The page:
Find out our workshop participants thoughts on Speculative Design technique used during the Speculative Design for Policy-Making Workshop on 29th April and 2nd May 2019.
What is Speculative Design? Find out more from the animation below and at the The ImaginAging Project page. Animation is updated with Malay and Mandarin subtitle as well as closed captions in English
ProtoPolicyAsia hosted a half-day “Futurology Workshop” on 16 August 2019 at iLabs Makerspace at Sunway University, an extension to the “Champions Workshop” and “Co-designing Workshop with Community Members” held in July 2019.
The workshop was attended by Champions from the previous workshop, students, and Sunway University academics. The workshop aimed to introduce its participants to theories and practice of future through a curated series of activities to impart participants with some future thinking skills. The workshop ended with a game play as a microsimulation of the process of future thinking.
Mapping Trends and Signals
The workshop began with the Mapping Trends and Signals led by Ringo Harrison. This exercise continued over the duration of the workshop, prior to the final activity, where participants were asked to map their understanding of futures in a cumulative exercise. Participants were divided into two groups and tasked with developing two maps on categories, signals and trends, which ends with the development of policy recommendations. It was at the end of all lectures that the participants consolidated their maps and presented their findings.
Futures “Lightning Talk”
The next session involves a series of Futures “Lightning Talk” by four invited speakers who are academics from Sunway University; Distinguished Prof David Bradley, head of the Centre for Biomedical Physics , A/Prof Lau Sian Lun, head of the Department of Computing and Information Systems, A/Prof Gopalasamy Reuben Clements, co-founder and vice-president of Rimba, and Dr Goh Yi Sheng, senior lecturer at the Department of Art & Design.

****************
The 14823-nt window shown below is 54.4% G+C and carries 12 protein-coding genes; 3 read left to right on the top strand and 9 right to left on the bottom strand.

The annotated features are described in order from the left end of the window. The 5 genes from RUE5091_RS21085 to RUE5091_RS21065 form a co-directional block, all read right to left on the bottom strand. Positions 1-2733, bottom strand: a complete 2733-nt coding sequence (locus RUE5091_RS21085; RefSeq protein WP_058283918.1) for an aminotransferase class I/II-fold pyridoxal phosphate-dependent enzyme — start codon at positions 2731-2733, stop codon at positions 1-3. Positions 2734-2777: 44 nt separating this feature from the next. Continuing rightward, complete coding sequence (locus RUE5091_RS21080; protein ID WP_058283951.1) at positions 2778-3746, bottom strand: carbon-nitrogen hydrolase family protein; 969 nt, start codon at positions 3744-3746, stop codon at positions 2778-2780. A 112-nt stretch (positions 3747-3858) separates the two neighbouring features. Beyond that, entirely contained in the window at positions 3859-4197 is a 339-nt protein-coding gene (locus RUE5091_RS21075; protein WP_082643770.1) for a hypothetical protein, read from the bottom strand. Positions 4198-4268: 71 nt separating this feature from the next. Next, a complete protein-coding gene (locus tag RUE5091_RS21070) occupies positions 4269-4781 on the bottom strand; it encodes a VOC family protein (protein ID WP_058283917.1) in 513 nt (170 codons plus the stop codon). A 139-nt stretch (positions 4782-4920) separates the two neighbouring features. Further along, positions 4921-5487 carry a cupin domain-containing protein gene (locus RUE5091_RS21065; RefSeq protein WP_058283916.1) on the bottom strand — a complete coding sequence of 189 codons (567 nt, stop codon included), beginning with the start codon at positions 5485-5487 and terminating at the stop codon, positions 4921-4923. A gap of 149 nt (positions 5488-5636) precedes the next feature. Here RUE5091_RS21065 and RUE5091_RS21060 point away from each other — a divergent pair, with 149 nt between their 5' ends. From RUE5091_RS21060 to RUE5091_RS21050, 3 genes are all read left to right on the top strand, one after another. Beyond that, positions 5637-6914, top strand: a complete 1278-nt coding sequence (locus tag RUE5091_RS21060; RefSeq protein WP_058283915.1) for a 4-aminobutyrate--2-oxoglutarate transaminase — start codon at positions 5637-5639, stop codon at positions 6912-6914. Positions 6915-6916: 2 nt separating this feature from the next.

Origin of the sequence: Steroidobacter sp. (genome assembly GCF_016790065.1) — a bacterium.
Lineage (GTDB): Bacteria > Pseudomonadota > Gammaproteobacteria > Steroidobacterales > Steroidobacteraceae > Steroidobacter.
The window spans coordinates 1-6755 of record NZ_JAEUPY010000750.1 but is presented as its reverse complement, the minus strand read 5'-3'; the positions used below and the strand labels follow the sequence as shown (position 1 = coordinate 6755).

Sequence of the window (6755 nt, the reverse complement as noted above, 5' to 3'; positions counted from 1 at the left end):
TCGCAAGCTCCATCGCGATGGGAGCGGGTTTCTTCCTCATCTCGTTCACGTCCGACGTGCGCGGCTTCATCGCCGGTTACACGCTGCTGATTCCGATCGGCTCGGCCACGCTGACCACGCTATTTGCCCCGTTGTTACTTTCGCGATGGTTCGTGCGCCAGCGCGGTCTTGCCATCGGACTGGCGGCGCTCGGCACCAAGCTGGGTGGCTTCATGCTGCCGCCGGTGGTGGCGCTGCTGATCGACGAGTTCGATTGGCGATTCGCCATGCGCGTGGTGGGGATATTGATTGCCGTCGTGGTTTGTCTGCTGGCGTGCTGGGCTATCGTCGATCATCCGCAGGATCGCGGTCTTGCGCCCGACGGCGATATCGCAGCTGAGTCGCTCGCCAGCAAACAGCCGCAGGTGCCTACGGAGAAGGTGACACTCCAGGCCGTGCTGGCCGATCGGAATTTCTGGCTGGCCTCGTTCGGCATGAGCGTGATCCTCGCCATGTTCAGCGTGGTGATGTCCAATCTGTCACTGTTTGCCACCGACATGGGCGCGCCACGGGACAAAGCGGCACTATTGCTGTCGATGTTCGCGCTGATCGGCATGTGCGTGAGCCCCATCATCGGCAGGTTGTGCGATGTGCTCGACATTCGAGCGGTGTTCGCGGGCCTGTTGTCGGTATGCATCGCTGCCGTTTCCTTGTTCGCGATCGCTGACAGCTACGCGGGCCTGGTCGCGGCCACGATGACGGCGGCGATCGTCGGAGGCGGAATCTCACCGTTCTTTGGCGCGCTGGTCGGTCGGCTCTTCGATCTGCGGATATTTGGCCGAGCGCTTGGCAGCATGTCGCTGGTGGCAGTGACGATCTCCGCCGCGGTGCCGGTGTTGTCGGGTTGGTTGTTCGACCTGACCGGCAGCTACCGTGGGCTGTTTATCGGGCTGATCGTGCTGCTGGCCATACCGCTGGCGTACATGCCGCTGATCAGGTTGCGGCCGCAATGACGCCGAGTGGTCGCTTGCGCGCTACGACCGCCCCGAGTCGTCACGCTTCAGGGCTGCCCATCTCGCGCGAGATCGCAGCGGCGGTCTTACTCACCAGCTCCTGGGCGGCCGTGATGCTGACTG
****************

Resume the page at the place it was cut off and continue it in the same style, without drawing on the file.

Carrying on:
Prof Bradley’s talk discusses “Inhabiting Hostile World” and shared his expertise on radiation physics to a broader consideration of technologies for dealing with a hostile radioactive world. A/Prof Lau discussed, through the “The Future in ICT,” about changes across time, its affect in communication that included a take-home message: “let future ICT connects us, but not control us.” Biodiversity conservationist, A/Prof Clements used repeat of a dystopic past in possible futures to jolt participants to consider more seriously, the “Future of Forests” by using the motif of the computer short-cut keys, “CTRL-ALT-DEL” to present how the present could be reset to create a forest-friendly future. Dr Goh introduced participants to the “Future of Design” by bringing AI to the design of human connectivity. The presentations were interjected with 2-minute Q&A before the speakers came together as a panel, at the end, to position their respective lectures within the context of the future of policies.
Different Strategies of Future-Thinking
The next session was led by Dr Clarissa Lee on “Different Strategies of Future-Thinking”. The session was divided into five sections which are, foresight approaches, emergence vs. disruption, timelines and scaling, futures in policy, and ethics. The objective was to inform participants with existing methodologies of foresight to scaffold the lightning talks session.
Gaming the Future
Ho Yi Jian led the last session,“Gaming the Future” not merely to field-test the prototype of a game designed to expose players to the experience of speculative design, but also served to consolidate the overall learning process.
For more information please contact Liza (lizaht[at]sunway.edu.my / 60137678897) and Dr Yong (mhyong[at]sunway.edu.my / 03-7491 8622 ext 7165).